Kirkus Review: A Higher Standard

Kirkus Reviews

A Boston businessman and the operator of a horse rescue farm in North Carolina clash and connect in Dodd’s romance novel.

In Mimosa, North Carolina, Boston real estate developer Gideon West hangs on for dear life as a “marauding mustang,” which his local contacts suggested he ride to inspect some land, bucks wildly out of control. A mocking red-haired woman appears, saves him by grabbing the reins, and leaves without revealing her name. Gideon soon learns that she is Everest Kennedy, the daughter of Mimosa’s mayor, who operates Second Chance Farms, which takes in neglected and abused horses.Everest is looking to expand her operations, and Gideon’s interest in the area is particularly worrying to her. Visiting her father to learn more about the situation, Everest runs into Gideon again, kicking off a series of interactions that progress from wary banter (particularly on Everest’s part) to full-blown mutual attraction. Everest agrees to a short-term dating relationship, initially to keep abreast of Gideon’s plans and to fend off her friends’ urging that she get a life outside of work. The couple’s relationship moves to the next level when Gideon whisks Everest off to Boston and his amazing condo. She then faces a new crisis; Everest could never leave Mimosa, and she can’t imagine Gideon giving up his luxurious city lifestyle. Gideon becomes obsessed with an ill-fated grand gesture intended to prove his love before his business partners propose a wonderful solution.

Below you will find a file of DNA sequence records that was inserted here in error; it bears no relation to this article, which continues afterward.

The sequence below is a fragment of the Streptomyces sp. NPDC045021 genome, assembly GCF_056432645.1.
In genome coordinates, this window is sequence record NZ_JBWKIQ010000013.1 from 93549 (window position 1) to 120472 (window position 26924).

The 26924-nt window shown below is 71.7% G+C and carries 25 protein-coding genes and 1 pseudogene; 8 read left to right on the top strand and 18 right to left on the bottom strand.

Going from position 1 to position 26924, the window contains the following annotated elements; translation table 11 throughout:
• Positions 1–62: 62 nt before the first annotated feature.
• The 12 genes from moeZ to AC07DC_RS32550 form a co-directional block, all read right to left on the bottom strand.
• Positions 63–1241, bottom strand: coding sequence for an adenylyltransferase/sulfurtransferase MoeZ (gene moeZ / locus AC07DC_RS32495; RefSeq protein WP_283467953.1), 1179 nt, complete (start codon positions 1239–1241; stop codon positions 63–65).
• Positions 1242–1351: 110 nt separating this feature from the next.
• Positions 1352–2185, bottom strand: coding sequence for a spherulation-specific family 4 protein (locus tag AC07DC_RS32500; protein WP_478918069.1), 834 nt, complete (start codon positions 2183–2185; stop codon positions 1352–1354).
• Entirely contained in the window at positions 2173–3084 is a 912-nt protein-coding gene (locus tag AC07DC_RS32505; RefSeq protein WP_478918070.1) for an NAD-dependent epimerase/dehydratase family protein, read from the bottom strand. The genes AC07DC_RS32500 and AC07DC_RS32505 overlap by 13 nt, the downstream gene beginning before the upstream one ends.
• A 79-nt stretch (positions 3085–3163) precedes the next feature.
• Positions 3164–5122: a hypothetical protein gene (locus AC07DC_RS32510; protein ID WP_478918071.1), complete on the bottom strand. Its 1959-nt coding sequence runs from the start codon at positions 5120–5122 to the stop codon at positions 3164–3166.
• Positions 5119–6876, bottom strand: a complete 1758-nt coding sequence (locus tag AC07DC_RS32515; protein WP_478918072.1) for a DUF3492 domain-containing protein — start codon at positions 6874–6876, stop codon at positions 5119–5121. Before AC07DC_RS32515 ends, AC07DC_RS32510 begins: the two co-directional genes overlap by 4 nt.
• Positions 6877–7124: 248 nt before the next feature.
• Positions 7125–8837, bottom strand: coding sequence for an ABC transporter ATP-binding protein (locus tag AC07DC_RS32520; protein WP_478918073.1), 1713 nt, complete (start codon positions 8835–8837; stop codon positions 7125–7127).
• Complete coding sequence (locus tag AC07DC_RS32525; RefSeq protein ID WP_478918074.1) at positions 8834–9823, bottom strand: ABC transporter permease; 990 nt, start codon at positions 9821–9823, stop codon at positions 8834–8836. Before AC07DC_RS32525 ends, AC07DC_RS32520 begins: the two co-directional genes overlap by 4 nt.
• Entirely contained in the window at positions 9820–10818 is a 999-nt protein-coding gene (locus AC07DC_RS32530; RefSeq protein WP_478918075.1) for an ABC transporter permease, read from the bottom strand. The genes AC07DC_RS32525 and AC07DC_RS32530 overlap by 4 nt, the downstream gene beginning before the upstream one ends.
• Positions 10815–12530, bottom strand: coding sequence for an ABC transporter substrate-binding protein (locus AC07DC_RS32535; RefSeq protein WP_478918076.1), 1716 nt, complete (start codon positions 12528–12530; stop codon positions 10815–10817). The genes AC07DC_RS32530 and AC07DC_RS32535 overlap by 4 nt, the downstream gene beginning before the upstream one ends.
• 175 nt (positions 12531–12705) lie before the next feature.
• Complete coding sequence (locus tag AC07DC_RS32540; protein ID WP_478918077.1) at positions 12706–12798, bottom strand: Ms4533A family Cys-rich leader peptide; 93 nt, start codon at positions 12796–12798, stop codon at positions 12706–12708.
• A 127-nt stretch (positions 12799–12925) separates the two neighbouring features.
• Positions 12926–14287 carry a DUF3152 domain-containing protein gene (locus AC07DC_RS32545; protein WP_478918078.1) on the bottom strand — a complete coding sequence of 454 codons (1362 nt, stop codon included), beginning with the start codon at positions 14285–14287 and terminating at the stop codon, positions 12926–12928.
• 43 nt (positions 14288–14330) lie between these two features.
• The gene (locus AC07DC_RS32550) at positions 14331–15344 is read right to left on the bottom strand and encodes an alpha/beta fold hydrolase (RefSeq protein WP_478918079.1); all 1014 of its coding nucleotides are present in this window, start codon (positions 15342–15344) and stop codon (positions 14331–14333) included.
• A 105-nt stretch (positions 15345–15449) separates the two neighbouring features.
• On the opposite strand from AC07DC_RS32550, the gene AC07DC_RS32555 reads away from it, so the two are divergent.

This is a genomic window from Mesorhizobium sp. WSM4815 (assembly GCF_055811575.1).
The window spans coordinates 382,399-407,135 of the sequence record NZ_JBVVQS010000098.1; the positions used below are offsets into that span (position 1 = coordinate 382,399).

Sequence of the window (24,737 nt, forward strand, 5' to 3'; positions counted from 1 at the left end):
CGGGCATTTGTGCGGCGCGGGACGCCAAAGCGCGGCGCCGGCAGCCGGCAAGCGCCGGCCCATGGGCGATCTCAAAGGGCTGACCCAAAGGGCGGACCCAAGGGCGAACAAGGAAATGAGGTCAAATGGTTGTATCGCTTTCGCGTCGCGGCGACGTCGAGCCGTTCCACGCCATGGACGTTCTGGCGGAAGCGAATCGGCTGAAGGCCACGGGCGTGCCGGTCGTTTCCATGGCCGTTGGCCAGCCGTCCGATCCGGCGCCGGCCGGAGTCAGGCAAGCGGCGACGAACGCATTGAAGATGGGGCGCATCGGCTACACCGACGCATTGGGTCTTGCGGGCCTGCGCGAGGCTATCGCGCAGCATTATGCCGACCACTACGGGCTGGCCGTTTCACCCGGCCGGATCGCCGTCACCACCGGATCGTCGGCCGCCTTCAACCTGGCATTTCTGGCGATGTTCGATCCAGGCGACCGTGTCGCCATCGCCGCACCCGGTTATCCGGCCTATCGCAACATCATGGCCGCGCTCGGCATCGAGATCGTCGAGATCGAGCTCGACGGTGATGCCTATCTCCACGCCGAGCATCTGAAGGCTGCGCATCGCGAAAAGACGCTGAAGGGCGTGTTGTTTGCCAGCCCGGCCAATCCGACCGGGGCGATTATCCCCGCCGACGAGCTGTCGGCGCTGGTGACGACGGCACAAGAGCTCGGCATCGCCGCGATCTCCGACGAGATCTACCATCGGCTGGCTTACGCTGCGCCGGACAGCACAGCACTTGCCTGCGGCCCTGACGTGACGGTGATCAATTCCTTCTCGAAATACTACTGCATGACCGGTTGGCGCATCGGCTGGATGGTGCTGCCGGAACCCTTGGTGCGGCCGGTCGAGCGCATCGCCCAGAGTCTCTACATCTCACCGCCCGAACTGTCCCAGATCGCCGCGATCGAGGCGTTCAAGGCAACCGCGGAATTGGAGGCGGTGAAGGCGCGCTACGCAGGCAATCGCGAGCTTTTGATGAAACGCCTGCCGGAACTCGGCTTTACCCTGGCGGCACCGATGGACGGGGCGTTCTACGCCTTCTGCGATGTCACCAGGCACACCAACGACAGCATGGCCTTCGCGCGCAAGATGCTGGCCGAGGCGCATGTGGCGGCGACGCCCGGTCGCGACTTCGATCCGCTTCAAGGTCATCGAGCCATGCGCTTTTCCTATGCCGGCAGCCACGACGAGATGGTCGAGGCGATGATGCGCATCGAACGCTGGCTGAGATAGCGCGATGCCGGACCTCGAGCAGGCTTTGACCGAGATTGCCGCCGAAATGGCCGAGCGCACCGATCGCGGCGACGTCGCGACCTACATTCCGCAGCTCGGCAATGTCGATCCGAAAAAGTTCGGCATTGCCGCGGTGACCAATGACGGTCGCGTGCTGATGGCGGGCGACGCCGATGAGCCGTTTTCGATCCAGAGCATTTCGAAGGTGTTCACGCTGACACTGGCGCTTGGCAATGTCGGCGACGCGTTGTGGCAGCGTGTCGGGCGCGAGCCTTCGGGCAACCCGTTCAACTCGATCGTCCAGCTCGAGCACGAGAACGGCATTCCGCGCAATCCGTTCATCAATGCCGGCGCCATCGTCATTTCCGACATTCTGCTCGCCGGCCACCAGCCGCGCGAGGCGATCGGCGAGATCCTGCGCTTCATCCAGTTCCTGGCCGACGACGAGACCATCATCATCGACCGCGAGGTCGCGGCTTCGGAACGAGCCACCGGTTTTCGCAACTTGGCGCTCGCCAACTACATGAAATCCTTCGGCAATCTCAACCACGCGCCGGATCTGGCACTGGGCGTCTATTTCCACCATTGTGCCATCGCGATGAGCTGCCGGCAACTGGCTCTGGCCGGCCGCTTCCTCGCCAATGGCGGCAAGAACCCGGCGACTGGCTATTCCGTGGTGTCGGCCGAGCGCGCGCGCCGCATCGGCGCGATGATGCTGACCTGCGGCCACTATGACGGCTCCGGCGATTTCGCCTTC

The author unspools this tale in fast-moving short chapters that alternate between Gideon’s and Everest’s perspectives, yielding often amusing results; Everest, intoxicated by Gideon’s cologne when socializing with him in a bar, notes to herself, “I needed either to switch seats or learn how to breathe through my skin like a frog.” Gideon, used to swaggering about in tuxedos at Boston social events, wonders how “I had become the guy who, in a span of less than twelve hours, had been thoroughly emasculated by a runaway horse, shot beer out of his nose in public, and was now covered from the knees down in a different horse’s nose vomit.” The rescue and care of horses are key narrative elements, beautifully rendered in several touching and dramatic scenes that also become occasions for Everest and Gideon to further bond with and appreciate each other. The progression to love made by these very different people is presented believably, with each character’s epiphanies about their true feelings teased out in part by commentary from the colorful cohort of insightful secondary characters, including Everest’s best friend, Cammie Givens; her father, Mayor Jackson Kennedy; and Leroy, her second-in-command at the farm.Gideon’s transformation from a rather cocky eligible bachelor to gesture-making supplicant is a particularly sweet and engaging aspect of this story; even his partners, introduced as frat-boy types, reveal themselves to be surprisingly wise and loving as they help him to find happiness. Dodd also has fun with romance conventions (Gideon’s grand gesture being the chief example), which the story both follows and regards with a wink.

A charming romance of seemingly mismatched partners rendered with wit and heart.